You’re just back from touring in Europe, aren’t you?

Yes, we did Europe in May this year. Must be our sixth… seventh time in Europe? It’s so big you can keep going back and still play to loads of different people. You can’t really wear it out, unlike the UK. We’ve not done a UK tour since February and every town we play on this tour we played in February!

In Europe you can go through an entirely new run of different towns, countries… Germany, though… When you do a European tour, it’s basically a German tour and you visit some other countries along the way. Germany’s massive and they really like the music. Italy’s been good to us as well; we’ve had some really good shows in Italy. We did Scandinavia for the first time… that show in France…

We never expected France to like us that much, but it was great.

I notice in the past when you’ve been touring, you often ask if fans have any crash space. How did that work out for you?

Yeah, that’s how we sleep in the UK! Still now, we stay with friends and fans. We’re sleeping at an old friend’s in Glasgow tonight. The UK’s easier because we’ve been touring around for a while now.

Heights (Photo credit: Austin Purdie)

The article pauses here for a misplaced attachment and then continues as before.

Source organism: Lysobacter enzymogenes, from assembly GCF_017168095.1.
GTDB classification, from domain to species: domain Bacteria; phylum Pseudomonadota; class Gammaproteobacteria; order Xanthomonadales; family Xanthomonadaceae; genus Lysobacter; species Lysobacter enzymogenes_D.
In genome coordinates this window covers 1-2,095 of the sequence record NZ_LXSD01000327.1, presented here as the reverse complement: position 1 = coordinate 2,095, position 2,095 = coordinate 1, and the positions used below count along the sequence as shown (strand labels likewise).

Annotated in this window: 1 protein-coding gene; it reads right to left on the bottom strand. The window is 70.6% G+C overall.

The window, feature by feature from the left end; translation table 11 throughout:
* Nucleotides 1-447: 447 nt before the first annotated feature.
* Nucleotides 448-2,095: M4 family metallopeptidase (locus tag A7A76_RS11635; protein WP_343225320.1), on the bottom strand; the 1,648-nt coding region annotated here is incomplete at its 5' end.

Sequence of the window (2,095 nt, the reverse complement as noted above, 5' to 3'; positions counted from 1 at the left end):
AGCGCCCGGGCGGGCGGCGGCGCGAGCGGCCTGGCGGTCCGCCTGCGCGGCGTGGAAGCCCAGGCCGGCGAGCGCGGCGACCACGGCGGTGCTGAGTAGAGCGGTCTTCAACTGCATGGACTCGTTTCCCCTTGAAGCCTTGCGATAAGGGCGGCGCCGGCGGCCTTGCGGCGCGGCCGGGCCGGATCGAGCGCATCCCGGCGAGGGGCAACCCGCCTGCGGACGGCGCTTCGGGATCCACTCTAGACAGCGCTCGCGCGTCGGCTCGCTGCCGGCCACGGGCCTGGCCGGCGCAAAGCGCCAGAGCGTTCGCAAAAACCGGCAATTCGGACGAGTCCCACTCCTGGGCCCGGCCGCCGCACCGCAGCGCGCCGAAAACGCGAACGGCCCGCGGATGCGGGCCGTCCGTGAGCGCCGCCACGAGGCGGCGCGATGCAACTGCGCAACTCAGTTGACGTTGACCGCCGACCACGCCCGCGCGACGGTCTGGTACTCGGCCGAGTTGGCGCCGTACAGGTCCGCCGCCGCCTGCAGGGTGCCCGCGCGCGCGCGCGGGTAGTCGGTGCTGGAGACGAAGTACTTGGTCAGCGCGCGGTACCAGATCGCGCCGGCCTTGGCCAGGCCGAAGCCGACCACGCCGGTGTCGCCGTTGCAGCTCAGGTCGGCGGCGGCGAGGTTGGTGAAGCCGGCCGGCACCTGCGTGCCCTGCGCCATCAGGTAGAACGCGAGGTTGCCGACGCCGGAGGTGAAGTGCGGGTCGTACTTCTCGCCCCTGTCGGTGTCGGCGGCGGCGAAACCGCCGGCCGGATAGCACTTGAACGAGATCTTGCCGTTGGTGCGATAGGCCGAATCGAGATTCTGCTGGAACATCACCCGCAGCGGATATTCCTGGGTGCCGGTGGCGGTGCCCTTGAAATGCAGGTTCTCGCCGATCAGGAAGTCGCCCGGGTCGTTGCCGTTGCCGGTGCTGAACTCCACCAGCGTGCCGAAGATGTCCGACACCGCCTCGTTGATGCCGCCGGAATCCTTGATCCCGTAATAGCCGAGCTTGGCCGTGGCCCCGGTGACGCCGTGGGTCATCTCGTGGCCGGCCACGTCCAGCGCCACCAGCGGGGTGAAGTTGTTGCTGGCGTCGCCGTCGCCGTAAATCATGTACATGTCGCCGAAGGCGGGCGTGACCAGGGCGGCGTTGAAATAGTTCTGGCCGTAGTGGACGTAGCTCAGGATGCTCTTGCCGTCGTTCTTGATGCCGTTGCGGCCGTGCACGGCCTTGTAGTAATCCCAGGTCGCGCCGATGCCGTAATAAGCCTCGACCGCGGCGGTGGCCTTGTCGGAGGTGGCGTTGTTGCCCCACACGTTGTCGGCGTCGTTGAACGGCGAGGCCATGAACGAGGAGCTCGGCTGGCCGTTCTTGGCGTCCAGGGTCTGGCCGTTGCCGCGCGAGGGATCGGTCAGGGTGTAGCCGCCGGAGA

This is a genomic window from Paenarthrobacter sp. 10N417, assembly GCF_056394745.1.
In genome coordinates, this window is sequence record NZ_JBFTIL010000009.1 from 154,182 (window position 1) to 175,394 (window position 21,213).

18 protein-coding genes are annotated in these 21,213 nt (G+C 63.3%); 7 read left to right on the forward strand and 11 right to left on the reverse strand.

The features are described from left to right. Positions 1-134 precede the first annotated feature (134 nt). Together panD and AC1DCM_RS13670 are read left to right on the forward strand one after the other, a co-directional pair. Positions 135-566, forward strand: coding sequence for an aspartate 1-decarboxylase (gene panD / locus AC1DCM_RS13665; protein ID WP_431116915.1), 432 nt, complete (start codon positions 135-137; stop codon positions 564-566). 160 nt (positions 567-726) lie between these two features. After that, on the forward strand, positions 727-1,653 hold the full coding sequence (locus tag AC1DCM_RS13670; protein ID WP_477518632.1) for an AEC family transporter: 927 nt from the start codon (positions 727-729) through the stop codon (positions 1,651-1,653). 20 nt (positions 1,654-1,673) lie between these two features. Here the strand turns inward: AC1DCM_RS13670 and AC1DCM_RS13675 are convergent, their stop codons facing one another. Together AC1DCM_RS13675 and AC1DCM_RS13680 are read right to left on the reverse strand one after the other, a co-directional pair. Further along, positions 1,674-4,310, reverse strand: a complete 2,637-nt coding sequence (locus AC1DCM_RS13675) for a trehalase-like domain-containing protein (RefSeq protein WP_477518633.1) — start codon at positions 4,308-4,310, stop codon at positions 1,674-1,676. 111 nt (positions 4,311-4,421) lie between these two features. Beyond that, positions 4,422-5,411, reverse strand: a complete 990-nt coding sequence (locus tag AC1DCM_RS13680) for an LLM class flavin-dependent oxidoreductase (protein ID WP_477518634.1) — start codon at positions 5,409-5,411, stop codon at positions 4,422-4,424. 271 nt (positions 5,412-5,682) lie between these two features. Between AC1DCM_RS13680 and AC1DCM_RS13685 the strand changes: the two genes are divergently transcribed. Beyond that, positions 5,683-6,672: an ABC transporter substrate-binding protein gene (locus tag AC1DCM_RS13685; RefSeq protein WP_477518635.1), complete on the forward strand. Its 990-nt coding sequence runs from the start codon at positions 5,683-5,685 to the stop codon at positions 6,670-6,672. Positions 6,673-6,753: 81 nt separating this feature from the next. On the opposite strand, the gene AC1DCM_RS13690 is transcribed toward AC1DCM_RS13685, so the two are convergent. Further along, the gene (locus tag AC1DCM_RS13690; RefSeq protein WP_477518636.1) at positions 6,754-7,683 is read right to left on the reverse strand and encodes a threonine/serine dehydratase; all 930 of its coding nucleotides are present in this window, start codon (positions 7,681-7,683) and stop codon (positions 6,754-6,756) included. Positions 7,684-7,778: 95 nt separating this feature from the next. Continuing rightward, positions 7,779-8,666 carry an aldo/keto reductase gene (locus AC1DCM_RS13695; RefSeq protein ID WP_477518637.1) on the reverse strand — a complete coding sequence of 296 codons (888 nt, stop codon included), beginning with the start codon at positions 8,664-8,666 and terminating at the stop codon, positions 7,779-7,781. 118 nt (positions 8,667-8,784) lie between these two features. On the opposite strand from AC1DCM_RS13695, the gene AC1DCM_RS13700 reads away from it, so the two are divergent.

We’ve done it in Europe. We did a show in Milan about a year ago and we got the barmaid to write us a sign in Italian saying that we needed somewhere to sleep, which we put on the merch table. We got loads of people offering, we thing because we went to the trouble of getting the note in Italian!

Our merch guy actually uses Couchsurfing. He’s an Australian and he’s literally living on couches over here.

So this is the first headlining tour. Is it more work for you?

We’re doing forty to forty-five minute sets, so it’s a lot harder for me [Monty]. It needs a lot more stamina and fitness. Especially the first few nights, but I’ve got a lot more into it now.

We did a lot of work over summer. Hour long sets in Russia and so on, so we know we can do it.

I’ve never seen another band leap into the crowd to start a pit before.

Yeah, there’s more that you can do than the stereotypical shouts at the crowd. And it’s a benefit of playing smaller venues. I don’t like playing much bigger venues than the ones we’re playing. And I like the idea that we’re never going to be filling arenas or anything.

We played Newcastle last night and it was probably one of the best of the tour. It’s a big room [Newcastle University], but they always seem to be up for it. You could have hardly anybody there and they’d still go mental. They were thanking us afterwards for even coming!

Old Lies… has been out for a few months now. How are sales going?

Really good, actually! We just got a call last week… we get the first week, and then don’t hear much as it’s not really our concern. But we got an update the other week and it was a lot more than we expected.

You don’t really sell albums any more. People just torrent them from the day they come out. People at the label are always saying you should sell more, but what are you going to do?